Archive for April, 2009

Gamekeeping

gamekeeper n. a person employed to take care of game, as on an estate

Newby employs 2 gamekeepers (a headkeeper and an underkeeper) to maintain their pheasant (and partridge) shoot. I’ve been fascinated by gamekeeping for while, whilst working in Nidderdale I spent a lot of time with the gamekeepers looking after the grouse moorland. As well as the gamekeepers, shooting has a lot of other occupations on the actual shoot days which have intriguing names associated with it: beater, flanker, birdman …

So I couldn’t resist the temptation to spend some time with the gamekeepers at Newby. At the moment all the hen pheasants have been caught and put in the laying pen where they’ll continually lay more eggs as they are removed and put in the incubator – I’ll be catching up with all that next month.

But for a couple of mornings I’ve been following Jimmy, the underkeeper as he checks his trap line which consists of a series of fen traps laid along the hedgerows around the estate to catch such as weasels, stoats, rabbits, squirrels and rats. Accompanied only by his gun for opportune moments… he does this on foot every morning at this time of year and it takes around 4 hours of brisk walking.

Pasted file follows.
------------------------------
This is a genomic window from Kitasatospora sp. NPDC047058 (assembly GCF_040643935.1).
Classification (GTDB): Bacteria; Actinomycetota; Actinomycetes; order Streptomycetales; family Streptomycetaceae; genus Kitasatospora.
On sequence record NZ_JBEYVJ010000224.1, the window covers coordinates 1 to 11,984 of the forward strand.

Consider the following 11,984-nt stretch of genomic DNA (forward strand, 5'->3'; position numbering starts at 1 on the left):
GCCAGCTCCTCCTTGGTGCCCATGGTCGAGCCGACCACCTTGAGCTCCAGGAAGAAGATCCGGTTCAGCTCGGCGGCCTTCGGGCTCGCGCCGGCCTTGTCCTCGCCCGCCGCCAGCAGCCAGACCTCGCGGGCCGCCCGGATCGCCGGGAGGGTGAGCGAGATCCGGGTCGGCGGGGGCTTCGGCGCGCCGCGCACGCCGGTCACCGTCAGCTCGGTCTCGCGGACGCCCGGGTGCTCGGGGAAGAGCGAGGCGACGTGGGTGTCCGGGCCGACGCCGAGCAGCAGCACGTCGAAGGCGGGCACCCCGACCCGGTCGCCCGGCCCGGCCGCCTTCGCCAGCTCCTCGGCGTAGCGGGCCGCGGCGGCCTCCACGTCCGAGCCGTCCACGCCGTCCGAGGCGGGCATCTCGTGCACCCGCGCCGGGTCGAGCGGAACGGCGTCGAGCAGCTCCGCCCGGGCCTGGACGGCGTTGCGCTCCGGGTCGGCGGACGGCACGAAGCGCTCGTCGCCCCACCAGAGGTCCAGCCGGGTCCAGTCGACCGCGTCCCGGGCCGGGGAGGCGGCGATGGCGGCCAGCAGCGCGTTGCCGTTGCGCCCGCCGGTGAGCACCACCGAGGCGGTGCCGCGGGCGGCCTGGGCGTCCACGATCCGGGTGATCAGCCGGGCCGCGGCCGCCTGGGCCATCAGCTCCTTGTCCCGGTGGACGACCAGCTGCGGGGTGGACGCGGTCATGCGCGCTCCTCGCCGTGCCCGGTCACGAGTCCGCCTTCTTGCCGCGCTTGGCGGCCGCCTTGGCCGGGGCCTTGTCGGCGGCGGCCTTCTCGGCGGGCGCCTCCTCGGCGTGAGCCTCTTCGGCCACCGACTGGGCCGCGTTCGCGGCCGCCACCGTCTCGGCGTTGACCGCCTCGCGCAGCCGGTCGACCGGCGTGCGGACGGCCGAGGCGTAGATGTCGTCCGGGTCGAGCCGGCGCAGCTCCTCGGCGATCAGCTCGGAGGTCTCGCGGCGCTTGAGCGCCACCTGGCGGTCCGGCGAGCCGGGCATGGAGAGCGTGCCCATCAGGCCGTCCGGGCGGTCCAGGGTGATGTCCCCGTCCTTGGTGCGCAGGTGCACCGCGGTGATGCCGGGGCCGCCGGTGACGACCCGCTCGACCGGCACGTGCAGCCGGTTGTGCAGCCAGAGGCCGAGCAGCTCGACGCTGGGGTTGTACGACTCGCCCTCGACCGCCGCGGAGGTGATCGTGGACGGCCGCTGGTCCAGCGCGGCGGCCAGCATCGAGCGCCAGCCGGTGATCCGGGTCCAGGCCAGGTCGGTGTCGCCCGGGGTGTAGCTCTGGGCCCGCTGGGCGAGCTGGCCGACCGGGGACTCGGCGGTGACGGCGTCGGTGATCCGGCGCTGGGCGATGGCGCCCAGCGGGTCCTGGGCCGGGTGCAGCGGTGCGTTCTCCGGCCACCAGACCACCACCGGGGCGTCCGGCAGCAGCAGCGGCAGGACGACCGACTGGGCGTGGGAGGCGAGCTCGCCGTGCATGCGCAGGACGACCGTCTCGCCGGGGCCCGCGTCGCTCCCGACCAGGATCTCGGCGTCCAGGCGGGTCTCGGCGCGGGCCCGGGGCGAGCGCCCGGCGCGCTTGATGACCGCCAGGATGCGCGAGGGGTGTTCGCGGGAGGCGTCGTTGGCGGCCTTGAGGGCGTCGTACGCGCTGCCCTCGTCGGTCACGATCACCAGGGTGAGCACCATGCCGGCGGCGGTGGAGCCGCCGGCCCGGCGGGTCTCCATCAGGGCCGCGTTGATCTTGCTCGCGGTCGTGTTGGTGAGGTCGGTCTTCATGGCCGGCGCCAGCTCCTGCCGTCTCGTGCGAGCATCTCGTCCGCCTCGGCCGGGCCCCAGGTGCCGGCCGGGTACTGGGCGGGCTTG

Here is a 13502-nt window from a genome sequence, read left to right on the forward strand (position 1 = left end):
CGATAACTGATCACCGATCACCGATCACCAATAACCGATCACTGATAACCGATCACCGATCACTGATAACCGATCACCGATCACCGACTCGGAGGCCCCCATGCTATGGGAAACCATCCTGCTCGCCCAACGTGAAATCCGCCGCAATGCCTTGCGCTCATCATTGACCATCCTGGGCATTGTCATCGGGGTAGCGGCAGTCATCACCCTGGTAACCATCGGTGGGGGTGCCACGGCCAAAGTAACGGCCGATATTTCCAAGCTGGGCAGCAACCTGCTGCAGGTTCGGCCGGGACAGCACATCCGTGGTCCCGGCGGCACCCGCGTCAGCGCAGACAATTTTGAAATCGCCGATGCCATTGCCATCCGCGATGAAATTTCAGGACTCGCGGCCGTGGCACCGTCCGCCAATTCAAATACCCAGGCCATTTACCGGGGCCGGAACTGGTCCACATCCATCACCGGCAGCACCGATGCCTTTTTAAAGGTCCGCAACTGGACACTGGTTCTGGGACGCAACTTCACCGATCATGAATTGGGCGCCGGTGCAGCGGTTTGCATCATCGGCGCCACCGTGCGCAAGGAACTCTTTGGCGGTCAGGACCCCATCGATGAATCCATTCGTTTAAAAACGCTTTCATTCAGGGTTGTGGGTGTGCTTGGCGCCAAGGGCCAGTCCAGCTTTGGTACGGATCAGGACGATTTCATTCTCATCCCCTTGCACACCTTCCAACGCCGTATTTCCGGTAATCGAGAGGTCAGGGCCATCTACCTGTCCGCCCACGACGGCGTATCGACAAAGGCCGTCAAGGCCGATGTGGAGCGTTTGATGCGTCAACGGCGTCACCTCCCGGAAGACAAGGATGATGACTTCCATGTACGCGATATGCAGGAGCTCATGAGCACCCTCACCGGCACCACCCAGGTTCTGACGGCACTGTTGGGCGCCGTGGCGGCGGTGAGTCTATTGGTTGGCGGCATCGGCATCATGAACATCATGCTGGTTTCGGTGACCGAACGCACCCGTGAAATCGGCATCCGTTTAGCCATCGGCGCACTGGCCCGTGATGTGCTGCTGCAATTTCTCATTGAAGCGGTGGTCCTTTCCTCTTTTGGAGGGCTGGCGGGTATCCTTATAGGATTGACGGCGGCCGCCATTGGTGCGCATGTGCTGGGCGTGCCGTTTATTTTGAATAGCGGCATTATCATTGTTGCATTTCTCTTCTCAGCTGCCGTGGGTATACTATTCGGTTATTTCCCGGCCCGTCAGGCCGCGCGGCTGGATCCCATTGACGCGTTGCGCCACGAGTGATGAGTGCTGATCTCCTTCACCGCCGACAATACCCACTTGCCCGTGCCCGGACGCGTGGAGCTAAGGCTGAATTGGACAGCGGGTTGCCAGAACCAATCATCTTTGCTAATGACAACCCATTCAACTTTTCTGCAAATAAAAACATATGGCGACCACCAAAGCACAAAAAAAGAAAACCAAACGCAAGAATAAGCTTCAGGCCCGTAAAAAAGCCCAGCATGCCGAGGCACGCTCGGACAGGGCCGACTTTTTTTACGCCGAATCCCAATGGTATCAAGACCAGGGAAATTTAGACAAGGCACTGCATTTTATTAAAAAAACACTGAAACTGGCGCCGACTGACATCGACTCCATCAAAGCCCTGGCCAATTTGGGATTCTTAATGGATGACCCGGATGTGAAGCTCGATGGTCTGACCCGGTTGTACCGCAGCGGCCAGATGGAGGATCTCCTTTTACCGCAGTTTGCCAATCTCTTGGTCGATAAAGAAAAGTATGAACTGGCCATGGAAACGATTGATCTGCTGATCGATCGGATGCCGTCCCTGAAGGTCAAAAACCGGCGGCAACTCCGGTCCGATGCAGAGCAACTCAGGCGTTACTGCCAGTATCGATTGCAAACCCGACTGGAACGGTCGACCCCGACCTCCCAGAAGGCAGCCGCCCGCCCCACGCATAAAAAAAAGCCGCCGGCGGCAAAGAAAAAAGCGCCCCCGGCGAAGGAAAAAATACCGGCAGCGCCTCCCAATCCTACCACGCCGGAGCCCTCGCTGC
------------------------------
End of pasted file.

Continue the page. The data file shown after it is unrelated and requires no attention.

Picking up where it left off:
Trap line

Trap line

It reminded me of a recent post on the Magnum website when photographer David Hurn was asked what advice would you give young photographers?, he replied:

Don’t become a photographer unless its what you ‘have’ to do. It can’t be the easy option. If you become a photographer you will do a lot of walking so buy good shoes.

Jimmy’s vermin catching differs from the role of Gary the vermin catcher in that he is targeting only those animals that might threaten the pheasants whereas Gary eradicates vermin, small animals collectively, esp. insects and rodents, that are troublesome to man, domestic animals etc.

Stoat

Stoat

I was also fascinated to discover that the Compton family have their own tweed which their shooting clothing and that of the Newby gamekeepers is made from.

tweed

This tradition stems from the days before waterproof clothing when a ghillie (or gillie) (Gaelic for “servant” especially used to refer to those assisting in deer stalking expeditions in the Scottish Highlands) would wear clothing in colours to act as camouflage depending on the landscape he was working in.

April 24, 2009 at 7:23 pm Leave a comment


Welcome to my blog where you can find news about my latest projects, exhibitions and publications. If you would like to see an archive of past work please go to my website

Home Work will be published by Dewi Lewis in July 2010

Cover of Home Work by Tessa Bunney